Murphy named AP news editor for Tenn., Kentucky
- Associated Press
- April 10, 2014 - 10:40 AM
ATLANTA — Brian Murphy, a longtime foreign correspondent who has covered and directed stories from bases in Europe and the Middle East, has been named The Associated Press news editor for Tennessee and Kentucky.
The appointment was announced Thursday by South Editor Lisa Marie Pane.
Murphy was bureau chief based in Dubai, United Arab Emirates, from 2009 until late 2013, when he took a leave of absence to finish his third book. In Dubai, Murphy oversaw coverage of the Gulf Arab states and Iran, and also assisted in coverage of the Arab Spring uprisings. Murphy was part of the AP's Pulitzer-nominated coverage of Iran's contested 2009 presidential elections.
"Brian is a proven news leader with a track record for owning the big story," Pane said. "He is a storyteller at heart with an infectious enthusiasm for digging beneath the surface, for capturing stories in a vivid and textured way. I'm looking forward to seeing him bring those talents to a fascinating part of the U.S."
From 2007 to 2008, Murphy was an assistant international editor overseeing AP's coverage of Iraq. Previously, he served as international religion writer, which included coverage of the Islamic world and the papal transition following the death of Pope John Paul II. In 2007, Murphy and AP's Religion Writer Rachel Zoll won the Wilbur Award for a series on Christian missionaries in Africa.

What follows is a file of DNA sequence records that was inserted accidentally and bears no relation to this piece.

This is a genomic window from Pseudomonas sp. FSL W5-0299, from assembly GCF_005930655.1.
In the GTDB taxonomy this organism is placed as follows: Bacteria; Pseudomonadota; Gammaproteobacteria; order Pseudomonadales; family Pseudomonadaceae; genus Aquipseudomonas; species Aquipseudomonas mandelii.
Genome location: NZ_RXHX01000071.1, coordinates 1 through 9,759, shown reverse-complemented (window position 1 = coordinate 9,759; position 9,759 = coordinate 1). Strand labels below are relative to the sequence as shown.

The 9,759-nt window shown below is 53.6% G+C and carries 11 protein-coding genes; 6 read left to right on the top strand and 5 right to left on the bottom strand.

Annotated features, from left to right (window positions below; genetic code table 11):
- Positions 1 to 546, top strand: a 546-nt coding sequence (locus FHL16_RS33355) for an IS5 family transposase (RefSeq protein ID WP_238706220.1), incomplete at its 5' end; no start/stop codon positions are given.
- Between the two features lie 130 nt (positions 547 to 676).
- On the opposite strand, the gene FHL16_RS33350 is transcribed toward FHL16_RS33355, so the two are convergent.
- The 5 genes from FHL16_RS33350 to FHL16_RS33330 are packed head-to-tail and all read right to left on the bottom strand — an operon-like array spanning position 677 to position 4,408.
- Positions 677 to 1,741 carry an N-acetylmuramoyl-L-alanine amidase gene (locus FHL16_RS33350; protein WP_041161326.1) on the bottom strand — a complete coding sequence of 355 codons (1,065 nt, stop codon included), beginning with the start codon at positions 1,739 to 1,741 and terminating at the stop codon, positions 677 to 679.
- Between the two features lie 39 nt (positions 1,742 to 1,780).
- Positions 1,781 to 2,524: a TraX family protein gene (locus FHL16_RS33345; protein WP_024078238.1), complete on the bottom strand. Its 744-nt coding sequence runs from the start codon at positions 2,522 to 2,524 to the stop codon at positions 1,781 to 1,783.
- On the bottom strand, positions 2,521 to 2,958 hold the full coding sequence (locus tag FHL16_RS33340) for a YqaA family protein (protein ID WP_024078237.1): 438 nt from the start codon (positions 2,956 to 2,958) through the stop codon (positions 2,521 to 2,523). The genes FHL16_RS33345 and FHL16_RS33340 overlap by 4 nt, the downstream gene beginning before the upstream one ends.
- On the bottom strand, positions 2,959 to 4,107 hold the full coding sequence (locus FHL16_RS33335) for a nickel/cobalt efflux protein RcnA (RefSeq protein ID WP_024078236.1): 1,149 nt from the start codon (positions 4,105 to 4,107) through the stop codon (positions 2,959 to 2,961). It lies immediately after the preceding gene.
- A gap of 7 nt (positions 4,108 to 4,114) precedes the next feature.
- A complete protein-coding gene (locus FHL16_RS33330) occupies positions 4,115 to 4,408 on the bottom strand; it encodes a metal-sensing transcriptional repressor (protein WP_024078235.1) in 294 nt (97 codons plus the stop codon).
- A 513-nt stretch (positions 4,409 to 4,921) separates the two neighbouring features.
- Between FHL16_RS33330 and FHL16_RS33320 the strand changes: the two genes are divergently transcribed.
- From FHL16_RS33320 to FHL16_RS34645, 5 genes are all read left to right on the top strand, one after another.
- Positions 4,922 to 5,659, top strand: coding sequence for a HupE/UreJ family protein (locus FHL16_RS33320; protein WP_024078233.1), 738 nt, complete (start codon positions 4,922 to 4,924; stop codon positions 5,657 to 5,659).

Murphy joined AP in 1987 as a reporter in Boston. He later worked in Miami and as an editor on the International Desk in New York, before his first overseas posting in 1993 as a correspondent in Rome, where he won the 1995 APME honorary mention for feature writing for a story chronicling the struggles of an African immigrant family in Italy. He was bureau chief in Athens from 1997 to 2004, directing coverage of the preparations for the 2004 Olympics and assisting in coverage of Balkan conflicts.
Murphy has spent the past year working on his third book, which recounts the story of a World War II pilot who survived more than 80 days alone in the Alaska wilderness.
Murphy, 54, is a native of New Jersey and earned a bachelor's degree from Boston College.
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